Whatever the therapeutic situation, though, I am constantly aware of the need to distinguish healing through integration, or through reconciliation to anima mundi, from healing as the elimination of pathology and plurality of soul. In the broader context, whether we are dealing with soul pathology, soul loss, or with the natural spontaneity of individuation, the reawakening of our sense of the sacred and of the transcendental, unitary Ground of all phenomena (Tao), goes hand-in-hand with our re-connection to anima mundi as World Soul. In this quest for transpersonal 'at-one-ment' as the religare which links us back - through re-connection and re-collection - to the all-pervasive Centre of the boundless Sphere of soul, our challenge, finally, is to marry fragmentation with synthesis, imaginal unity with incarnate pathology, Saturn's hobbling peg-leg with Puer's Icarean wing, the dizzy peaks of spirit with the clammy depths of the vale of Soul-making. For only by cross-connecting the vertical axis of unifying spirit with the horizontal axis of pathologizing soul can we consciously embrace the core singularity of remembered Self, the central Point, which as the God archetype both transcends and unites them both.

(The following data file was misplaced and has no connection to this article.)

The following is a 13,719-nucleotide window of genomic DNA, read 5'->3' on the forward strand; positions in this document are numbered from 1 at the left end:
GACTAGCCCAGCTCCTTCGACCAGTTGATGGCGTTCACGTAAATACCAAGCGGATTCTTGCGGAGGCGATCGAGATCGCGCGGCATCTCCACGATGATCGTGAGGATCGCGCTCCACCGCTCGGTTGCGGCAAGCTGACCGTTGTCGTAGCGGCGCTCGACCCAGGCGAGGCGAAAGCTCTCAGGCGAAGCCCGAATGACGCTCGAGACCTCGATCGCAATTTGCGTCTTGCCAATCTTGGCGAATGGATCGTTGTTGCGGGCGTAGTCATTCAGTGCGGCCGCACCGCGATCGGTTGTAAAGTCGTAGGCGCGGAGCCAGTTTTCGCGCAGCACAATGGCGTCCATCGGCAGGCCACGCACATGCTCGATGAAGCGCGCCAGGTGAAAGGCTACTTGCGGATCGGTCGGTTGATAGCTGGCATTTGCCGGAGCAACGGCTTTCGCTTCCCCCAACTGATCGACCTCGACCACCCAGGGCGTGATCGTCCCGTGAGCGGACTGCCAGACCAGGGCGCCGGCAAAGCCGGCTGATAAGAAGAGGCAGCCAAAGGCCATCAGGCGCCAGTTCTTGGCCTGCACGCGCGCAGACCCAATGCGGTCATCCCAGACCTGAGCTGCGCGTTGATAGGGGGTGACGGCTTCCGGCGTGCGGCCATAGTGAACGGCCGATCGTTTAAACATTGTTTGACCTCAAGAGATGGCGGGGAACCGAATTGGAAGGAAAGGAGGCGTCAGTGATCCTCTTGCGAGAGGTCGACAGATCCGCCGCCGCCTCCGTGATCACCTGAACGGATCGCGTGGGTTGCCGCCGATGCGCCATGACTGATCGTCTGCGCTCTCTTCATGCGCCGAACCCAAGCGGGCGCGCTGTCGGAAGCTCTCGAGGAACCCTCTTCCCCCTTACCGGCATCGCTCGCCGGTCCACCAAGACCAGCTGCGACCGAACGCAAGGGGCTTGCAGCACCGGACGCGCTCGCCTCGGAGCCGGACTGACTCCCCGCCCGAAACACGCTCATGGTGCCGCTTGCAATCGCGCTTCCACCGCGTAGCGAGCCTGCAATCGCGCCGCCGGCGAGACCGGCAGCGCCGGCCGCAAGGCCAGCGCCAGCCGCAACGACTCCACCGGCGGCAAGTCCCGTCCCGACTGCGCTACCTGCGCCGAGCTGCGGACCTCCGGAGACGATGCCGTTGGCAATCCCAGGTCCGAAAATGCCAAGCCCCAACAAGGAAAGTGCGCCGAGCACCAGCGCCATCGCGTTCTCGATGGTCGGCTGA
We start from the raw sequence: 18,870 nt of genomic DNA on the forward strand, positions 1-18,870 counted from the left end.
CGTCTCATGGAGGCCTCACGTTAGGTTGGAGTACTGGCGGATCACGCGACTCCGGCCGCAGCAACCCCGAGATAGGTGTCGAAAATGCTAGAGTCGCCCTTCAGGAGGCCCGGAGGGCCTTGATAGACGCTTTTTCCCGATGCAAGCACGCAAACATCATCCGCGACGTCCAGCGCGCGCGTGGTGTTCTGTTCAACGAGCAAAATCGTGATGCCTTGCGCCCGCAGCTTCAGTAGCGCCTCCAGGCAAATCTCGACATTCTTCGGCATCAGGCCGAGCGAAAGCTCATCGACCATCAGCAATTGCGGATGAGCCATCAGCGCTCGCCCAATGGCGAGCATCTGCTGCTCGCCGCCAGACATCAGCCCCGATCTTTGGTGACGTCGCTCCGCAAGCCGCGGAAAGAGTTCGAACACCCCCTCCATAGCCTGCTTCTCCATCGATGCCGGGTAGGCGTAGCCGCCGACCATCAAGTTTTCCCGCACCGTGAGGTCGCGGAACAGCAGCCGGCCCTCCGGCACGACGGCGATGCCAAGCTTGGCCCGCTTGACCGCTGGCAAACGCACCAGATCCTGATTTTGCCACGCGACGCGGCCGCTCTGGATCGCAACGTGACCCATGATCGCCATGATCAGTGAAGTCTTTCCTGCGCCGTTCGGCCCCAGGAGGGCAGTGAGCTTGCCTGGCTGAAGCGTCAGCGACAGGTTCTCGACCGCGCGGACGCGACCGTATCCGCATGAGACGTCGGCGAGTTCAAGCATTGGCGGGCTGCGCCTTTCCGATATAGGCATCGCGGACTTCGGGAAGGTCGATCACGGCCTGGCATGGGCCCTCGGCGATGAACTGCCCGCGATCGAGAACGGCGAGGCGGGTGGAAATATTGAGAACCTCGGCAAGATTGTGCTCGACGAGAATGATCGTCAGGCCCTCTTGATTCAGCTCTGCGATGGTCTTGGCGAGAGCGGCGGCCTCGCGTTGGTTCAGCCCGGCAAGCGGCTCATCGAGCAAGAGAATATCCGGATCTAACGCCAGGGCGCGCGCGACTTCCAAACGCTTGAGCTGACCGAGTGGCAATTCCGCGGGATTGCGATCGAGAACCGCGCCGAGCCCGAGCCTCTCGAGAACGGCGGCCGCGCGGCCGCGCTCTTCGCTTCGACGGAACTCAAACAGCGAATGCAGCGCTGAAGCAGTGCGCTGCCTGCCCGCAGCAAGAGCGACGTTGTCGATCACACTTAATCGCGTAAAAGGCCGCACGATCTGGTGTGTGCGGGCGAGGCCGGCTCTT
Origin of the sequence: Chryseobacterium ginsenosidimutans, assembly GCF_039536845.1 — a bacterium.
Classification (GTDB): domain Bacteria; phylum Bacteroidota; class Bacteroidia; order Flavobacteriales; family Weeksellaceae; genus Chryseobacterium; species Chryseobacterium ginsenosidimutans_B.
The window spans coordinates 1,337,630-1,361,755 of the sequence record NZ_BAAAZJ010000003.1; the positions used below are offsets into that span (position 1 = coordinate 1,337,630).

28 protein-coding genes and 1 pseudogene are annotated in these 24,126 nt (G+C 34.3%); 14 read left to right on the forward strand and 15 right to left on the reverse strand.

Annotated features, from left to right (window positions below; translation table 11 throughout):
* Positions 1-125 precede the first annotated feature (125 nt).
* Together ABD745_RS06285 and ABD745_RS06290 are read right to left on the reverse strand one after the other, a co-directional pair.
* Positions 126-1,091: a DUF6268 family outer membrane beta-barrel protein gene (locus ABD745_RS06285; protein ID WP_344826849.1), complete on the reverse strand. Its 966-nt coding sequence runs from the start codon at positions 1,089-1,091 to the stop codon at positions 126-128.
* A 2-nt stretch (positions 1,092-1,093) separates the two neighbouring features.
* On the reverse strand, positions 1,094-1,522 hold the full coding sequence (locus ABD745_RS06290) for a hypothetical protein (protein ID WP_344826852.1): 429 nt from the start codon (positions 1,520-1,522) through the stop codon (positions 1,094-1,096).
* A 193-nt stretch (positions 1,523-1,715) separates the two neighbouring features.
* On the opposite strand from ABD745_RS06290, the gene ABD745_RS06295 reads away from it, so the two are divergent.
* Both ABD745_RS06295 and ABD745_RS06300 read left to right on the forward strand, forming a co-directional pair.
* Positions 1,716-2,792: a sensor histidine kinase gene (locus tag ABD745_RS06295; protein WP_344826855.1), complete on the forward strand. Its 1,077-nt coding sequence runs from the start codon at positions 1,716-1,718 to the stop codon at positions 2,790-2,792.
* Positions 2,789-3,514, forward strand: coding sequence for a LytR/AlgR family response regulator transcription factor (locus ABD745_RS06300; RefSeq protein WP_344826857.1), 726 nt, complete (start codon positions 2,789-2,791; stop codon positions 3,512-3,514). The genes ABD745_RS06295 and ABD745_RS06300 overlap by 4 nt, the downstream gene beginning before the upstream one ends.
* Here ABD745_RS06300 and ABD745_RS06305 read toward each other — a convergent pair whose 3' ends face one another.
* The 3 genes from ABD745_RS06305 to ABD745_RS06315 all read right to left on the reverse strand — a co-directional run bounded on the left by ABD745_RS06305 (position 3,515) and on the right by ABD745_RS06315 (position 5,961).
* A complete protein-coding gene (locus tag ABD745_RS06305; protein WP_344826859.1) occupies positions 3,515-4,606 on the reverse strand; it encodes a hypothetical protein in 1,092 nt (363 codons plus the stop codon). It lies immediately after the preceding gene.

c.1998 from: Soul-making & Soul Retrieval: Creative Bridges Between Shamanism and Depth Psychology, by Maureen B. Roberts [Not to be reproduced whole or in part without the author's permission]

(1) C. G. Jung, CW 14 [Mysterium Coniunctionis], para. 760. On individuation as re-collection, see also Marie-Louise von Franz, Projection and Re-Collection in Jungian Psychology, trans. William H. Kennedy, La Salle, Ill.: Open Court, 1980.

(2) James Hillman, "Peaks and Vales", in Puer Papers, Dallas: Spring Publications, 1979, p. 70.